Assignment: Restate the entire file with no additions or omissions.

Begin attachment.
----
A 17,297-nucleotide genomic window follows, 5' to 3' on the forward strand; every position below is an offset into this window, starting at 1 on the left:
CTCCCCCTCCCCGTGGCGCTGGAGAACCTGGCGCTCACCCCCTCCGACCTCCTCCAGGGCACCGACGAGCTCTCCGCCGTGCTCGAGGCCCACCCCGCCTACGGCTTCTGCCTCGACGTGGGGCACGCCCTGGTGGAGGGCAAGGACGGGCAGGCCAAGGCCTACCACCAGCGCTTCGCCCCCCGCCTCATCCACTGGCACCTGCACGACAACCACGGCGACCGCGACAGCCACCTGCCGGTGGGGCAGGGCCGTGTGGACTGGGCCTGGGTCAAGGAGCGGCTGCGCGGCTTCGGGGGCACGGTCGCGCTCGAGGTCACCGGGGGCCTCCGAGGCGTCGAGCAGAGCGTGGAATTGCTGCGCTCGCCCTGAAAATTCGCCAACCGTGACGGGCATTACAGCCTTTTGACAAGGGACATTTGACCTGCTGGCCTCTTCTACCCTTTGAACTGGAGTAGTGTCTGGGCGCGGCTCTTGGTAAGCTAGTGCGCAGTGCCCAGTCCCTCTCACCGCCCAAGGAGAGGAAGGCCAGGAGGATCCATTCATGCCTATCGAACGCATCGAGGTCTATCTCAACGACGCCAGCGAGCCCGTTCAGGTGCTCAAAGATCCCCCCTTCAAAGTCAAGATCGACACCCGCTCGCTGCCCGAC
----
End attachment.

A 17,297-nucleotide genomic window follows, 5' to 3' on the forward strand; every position below is an offset into this window, starting at 1 on the left:
CTCCCCCTCCCCGTGGCGCTGGAGAACCTGGCGCTCACCCCCTCCGACCTCCTCCAGGGCACCGACGAGCTCTCCGCCGTGCTCGAGGCCCACCCCGCCTACGGCTTCTGCCTCGACGTGGGGCACGCCCTGGTGGAGGGCAAGGACGGGCAGGCCAAGGCCTACCACCAGCGCTTCGCCCCCCGCCTCATCCACTGGCACCTGCACGACAACCACGGCGACCGCGACAGCCACCTGCCGGTGGGGCAGGGCCGTGTGGACTGGGCCTGGGTCAAGGAGCGGCTGCGCGGCTTCGGGGGCACGGTCGCGCTCGAGGTCACCGGGGGCCTCCGAGGCGTCGAGCAGAGCGTGGAATTGCTGCGCTCGCCCTGAAAATTCGCCAACCGTGACGGGCATTACAGCCTTTTGACAAGGGACATTTGACCTGCTGGCCTCTTCTACCCTTTGAACTGGAGTAGTGTCTGGGCGCGGCTCTTGGTAAGCTAGTGCGCAGTGCCCAGTCCCTCTCACCGCCCAAGGAGAGGAAGGCCAGGAGGATCCATTCATGCCTATCGAACGCATCGAGGTCTATCTCAACGACGCCAGCGAGCCCGTTCAGGTGCTCAAAGATCCCCCCTTCAAAGTCAAGATCGACACCCGCTCGCTGCCCGAC